Saving for retirement is critical to financial fitness, and luckily, there are plenty of options available.
Two of the most popular, however, are Individual Retirement Accounts (IRA) and 401(k) plans. These plans are designed to help individuals save money for retirement through investments such as stocks, bonds, mutual funds, index funds and more.
While the two types of accounts are similar in structure, there are some key differences – and pros and cons – that you should note to help you make the right decision when it comes time to invest.
Read below for some key information you need regarding IRAs and 401(k) plans.
IRAs are accounts held by a financial institution that an individual can use to save money for retirement by investing in things like stocks, bonds, and real estate property. These tax-deferred accounts come in different varieties such as: Traditional IRA, Roth IRA, Rollover IRA, and more.
Traditional IRAs allow you to make pre-tax contributions up to the annual limit determined by the Internal Revenue Service (IRS). The contributions made into the account may be fully or partially deductible on a tax return, depending on factors such as annual income and filing status. With this account, the owner won’t pay income taxes until the funds are withdrawn.
Similar in structure, a Roth IRA offers tax benefits for account owners. Because investments are taxed up-front, the account grows tax-free until the owner is ready to withdraw them in retirement.
Accounts like a Rollover IRA can be used to transfer money from one employer-sponsored retirement plan, such as a 401(k) into an IRA. In many cases, this is a tax-deferred way to transfer money without early withdrawal or penalty fees.
Because many IRAs and 401(k) plans have similar structures, there are some pros and cons for each that you should note to help you make the right financial decision.
- Accessible and Easy to Set Up: Because IRAs are individually owned, participants can simply enroll online rather than working with an employer to create and maintain an account.
- Tax-Free Growth: Once money is contributed to an IRA, there are no taxes required for capital gains and dividends until distribution.
- Tax Deductions: Roth IRA contributions are made with after-tax dollars, meaning that the taxes can be deducted from your income at the time of deposit rather than at distribution. Traditional IRAs allow pre-tax contributions, meaning that the money is taxed upon withdrawal instead of deposit.
- Various Investment Options: IRAs allow the participant to choose from a wide range of investment options, including stocks, bonds, real estate, and more.
- Contribution Limits: The IRS determines a contribution limit every year and is typically lower than 401(k)s or other employer-sponsored programs. View the current contribution limits here.
- Early Withdrawal Penalties: If you withdraw your funds before the retirement age of 59½, you will likely face a 10% fee plus tax.
- Required Withdrawal Schedule: When you reach the age of 72, you will be required to withdraw the minimum distribution from your account each year. There are penalties if you fail to follow the schedule and can be up to 50% plus tax.
401(k) Plans Defined
A 401(k) plan is an employer-sponsored retirement savings account. With tax-deferral benefits, employees can elect to participate in a plan via payroll deductions for savings contributions.
Many employers also offer 401(k) matching to employees that participate in the plan, which can help participants save even more money. Learn about employer-match programs on the Slavic401k blog here.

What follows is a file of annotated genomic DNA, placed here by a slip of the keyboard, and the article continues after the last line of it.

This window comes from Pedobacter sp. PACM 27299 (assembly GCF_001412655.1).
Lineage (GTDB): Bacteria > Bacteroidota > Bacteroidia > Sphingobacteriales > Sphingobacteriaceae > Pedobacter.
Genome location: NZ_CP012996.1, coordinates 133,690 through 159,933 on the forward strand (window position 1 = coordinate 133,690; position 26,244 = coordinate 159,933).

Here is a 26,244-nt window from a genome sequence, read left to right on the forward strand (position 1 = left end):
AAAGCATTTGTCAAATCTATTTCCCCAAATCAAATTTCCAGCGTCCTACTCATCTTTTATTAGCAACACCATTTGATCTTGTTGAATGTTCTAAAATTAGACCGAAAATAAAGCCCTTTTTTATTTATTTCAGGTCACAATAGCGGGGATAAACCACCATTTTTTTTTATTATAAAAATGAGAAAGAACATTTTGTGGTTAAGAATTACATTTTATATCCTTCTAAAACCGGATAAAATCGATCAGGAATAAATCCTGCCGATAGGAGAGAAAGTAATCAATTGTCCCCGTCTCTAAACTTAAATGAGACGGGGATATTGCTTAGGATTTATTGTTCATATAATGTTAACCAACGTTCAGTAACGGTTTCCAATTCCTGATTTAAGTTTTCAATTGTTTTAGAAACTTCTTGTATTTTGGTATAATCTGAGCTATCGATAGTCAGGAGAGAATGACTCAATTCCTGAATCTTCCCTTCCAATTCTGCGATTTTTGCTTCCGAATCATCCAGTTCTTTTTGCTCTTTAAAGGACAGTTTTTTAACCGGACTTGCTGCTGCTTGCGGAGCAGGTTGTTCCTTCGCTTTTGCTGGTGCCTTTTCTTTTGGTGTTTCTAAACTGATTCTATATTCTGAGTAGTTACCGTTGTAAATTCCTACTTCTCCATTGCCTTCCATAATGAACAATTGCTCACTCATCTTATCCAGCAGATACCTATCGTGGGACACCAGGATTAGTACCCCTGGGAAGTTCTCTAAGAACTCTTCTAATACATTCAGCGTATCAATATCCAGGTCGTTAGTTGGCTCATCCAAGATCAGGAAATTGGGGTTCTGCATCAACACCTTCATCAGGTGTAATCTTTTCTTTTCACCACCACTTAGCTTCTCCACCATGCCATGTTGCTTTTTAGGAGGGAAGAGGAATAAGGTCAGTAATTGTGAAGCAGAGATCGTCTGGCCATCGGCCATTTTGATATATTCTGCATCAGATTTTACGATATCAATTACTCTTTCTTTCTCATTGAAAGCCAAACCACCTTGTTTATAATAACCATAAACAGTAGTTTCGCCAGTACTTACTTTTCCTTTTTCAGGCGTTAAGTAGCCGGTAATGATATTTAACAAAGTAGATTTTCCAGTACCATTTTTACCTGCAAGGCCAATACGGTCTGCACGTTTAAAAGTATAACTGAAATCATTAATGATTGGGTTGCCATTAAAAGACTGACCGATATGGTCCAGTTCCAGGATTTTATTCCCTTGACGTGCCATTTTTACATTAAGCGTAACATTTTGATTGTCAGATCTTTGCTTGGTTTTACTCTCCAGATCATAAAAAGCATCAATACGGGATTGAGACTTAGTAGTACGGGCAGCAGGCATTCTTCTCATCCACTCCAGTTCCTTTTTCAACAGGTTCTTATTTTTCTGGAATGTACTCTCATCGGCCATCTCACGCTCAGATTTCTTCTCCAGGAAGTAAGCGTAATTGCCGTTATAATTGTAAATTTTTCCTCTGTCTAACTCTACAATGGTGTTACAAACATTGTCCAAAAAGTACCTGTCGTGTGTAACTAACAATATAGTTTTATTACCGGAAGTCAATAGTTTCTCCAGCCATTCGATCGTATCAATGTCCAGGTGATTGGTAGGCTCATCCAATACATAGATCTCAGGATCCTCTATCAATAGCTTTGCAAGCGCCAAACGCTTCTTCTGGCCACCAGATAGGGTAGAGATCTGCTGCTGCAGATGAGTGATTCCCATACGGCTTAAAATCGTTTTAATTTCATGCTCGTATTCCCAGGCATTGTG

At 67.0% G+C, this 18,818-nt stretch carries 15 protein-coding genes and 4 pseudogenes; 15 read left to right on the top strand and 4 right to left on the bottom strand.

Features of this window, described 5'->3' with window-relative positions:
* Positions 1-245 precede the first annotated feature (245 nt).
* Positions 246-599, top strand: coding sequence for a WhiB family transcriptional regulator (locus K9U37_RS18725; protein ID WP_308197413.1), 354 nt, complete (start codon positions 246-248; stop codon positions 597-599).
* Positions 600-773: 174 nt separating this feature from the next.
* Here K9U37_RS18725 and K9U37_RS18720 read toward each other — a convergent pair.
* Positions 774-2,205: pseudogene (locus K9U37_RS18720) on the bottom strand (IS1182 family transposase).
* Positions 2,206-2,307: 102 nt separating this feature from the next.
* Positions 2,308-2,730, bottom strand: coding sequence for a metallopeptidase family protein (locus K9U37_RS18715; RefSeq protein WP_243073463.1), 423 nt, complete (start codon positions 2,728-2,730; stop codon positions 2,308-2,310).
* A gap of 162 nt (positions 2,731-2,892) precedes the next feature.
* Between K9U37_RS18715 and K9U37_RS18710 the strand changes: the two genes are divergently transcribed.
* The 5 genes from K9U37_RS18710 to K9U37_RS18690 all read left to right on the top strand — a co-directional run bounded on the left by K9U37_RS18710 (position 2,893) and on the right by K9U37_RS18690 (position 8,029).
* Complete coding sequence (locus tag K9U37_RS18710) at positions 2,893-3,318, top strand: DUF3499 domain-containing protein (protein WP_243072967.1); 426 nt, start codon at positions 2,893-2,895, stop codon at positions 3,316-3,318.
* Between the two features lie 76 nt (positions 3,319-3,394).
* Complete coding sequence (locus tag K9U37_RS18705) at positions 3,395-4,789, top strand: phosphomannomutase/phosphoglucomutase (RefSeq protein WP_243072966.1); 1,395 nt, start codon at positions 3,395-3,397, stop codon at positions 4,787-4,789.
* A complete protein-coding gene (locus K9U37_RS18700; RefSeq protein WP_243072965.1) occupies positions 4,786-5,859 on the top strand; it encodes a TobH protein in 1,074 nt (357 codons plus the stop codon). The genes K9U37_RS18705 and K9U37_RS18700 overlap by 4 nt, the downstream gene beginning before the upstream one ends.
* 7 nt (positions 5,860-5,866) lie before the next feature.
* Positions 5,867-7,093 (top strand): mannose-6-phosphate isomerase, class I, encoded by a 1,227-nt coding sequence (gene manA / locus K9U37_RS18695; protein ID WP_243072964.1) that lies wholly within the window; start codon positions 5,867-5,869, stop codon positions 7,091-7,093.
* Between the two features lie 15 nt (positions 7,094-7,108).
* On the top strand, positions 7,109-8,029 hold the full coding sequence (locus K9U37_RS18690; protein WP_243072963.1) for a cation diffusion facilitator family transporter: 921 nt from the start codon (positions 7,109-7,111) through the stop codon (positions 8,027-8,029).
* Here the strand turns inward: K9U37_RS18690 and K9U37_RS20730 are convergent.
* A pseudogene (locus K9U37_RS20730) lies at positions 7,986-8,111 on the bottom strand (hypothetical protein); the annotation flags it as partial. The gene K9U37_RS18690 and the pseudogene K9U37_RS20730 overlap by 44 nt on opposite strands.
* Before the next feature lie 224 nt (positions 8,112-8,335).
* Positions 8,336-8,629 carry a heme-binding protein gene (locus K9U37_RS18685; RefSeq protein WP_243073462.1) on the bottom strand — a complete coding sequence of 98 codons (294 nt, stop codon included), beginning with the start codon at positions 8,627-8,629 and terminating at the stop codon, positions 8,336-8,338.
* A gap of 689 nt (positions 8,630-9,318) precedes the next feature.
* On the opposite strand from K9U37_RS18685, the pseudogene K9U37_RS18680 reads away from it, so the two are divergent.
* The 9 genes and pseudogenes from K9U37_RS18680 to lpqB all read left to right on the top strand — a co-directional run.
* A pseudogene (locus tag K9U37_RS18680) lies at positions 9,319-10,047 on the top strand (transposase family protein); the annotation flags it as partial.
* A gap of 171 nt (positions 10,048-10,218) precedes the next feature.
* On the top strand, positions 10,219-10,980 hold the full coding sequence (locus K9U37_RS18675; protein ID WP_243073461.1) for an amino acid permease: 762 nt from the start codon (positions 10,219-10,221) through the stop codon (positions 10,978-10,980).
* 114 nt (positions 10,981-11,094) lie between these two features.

When a participant is ready to withdraw funds, the funds are taxed at the participant’s income rate and there is no penalty for withdrawals made after the age of 59½ and older.
- Tax Benefits: Contributions are tax-deductible, and in some cases, participants have the option to choose whether they’d like to pay their taxes up-front or when it’s time to withdraw. This flexibility can help participants financially plan and save for retirement without aggressive restrictions. Some plans vary in structure though, so speak with a financial advisor to understand your plan terms before taking action.
- Employer-Match Programs: Some employers offer 401(k) match programs to help employees save for retirement. Simply put, employers will match up to a certain percentage for 401(k) contributions, essentially giving the employee free money. There are some vesting schedules that many employers implement though, so talk to your company’s Human Resources team to understand the match and vesting structure.
- Higher Contribution Limits: In many cases, employer-sponsored plans allow you to add more into your retirement savings than an IRA. Discuss your plan options with your employer to better understand the limits.
- Limited Investment Options: Because 401(k) plans are managed by an employer, the options for investments are reduced. You may only have a few options to choose from, including index funds, company stocks, etc.
- Fees for Early Withdrawals: 401(k) funds are not easy to access once they’ve been contributed. In many cases, if you make a withdrawal before the retirement age of 59½, you will face significant penalties plus taxes.
- Employer Limitations: Not every employer offers a 401(k) plan. When interviewing for a new job, ask about the company’s benefits to better understand which retirement options – if any – that are available to you.
While there are many account options, some may be better for you than others. When opening an account, make sure you speak with a financial advisor to determine which type works best for your finances and your goals. You can also use a retirement calculator to help you along the way – like our Roth vs. Traditional 401(k) calculator.
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